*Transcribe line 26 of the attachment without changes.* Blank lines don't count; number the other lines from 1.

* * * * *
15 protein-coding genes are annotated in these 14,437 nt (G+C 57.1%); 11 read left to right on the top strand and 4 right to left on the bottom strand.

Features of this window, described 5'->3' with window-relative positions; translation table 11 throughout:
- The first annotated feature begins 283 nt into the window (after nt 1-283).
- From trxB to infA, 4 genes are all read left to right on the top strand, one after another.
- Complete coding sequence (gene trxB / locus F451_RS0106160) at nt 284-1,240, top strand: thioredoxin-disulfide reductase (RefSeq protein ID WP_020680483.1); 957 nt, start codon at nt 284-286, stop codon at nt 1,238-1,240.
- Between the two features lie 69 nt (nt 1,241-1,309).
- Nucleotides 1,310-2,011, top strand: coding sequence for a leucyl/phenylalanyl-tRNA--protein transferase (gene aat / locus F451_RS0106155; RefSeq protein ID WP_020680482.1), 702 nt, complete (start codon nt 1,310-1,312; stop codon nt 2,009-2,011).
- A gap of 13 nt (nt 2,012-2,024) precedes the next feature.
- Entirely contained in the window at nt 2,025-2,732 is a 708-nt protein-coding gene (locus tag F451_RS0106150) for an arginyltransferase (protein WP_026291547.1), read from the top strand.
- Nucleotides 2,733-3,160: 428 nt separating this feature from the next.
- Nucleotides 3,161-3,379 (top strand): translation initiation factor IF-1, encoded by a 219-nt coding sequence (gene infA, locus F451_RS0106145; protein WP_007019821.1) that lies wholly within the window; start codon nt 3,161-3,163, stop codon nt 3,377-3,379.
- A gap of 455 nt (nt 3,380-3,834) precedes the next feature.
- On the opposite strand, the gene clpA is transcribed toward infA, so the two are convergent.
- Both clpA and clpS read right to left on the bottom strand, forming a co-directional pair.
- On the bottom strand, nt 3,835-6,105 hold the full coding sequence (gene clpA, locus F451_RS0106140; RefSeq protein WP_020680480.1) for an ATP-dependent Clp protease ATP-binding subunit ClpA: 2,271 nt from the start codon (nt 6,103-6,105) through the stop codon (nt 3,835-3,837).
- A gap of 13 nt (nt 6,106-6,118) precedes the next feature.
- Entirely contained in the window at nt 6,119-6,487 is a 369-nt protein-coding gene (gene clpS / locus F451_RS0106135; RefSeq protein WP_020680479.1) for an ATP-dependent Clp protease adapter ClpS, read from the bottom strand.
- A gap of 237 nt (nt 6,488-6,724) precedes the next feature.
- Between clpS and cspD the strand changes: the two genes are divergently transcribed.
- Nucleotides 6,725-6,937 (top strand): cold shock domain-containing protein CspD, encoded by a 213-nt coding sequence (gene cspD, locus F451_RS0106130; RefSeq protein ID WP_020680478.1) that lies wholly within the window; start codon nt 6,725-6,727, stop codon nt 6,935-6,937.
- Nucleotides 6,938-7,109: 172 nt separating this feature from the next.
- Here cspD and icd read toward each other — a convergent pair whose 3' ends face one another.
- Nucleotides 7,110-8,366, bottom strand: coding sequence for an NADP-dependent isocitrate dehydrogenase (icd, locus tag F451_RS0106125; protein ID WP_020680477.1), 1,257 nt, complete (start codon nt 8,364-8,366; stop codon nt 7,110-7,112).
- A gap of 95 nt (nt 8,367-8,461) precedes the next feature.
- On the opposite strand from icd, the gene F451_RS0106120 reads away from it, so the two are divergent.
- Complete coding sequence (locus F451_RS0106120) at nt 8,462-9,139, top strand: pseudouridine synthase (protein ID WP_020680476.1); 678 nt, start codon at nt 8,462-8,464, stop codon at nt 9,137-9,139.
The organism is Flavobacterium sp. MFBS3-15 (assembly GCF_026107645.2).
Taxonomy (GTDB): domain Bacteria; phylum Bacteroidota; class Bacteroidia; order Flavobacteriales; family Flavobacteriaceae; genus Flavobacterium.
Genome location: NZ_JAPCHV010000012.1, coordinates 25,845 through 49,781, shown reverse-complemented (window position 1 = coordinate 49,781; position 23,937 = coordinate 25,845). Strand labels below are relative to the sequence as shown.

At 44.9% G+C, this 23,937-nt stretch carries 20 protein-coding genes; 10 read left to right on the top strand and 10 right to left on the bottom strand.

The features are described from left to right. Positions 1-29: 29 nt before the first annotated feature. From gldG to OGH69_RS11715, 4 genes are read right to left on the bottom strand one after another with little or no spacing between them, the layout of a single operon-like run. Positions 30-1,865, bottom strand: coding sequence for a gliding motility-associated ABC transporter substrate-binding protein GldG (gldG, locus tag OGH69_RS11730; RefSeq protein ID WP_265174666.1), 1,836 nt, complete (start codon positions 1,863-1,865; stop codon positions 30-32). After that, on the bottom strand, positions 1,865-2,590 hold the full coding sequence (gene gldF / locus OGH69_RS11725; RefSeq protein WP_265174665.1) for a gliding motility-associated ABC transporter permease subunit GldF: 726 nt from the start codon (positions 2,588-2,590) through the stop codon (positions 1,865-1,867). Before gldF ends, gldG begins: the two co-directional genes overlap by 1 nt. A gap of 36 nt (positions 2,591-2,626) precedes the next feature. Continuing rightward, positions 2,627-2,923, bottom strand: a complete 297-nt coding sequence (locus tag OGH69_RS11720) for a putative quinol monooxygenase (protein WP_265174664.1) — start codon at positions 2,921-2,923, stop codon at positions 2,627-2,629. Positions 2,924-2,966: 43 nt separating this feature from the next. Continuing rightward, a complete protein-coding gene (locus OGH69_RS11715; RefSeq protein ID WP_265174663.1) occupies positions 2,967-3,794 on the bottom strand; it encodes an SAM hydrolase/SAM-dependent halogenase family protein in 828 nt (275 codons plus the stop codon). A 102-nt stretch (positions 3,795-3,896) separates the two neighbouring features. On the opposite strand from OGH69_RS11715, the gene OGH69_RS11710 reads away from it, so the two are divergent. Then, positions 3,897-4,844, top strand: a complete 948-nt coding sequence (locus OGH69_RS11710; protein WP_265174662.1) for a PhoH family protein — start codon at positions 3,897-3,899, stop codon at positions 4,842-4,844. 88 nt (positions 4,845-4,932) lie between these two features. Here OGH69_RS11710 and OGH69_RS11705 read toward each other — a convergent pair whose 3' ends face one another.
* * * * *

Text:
- Complete coding sequence (locus F451_RS0106120) at nt 8,462-9,139, top strand: pseudouridine synthase (protein ID WP_020680476.1); 678 nt, start codon at nt 8,462-8,464, stop codon at nt 9,137-9,139.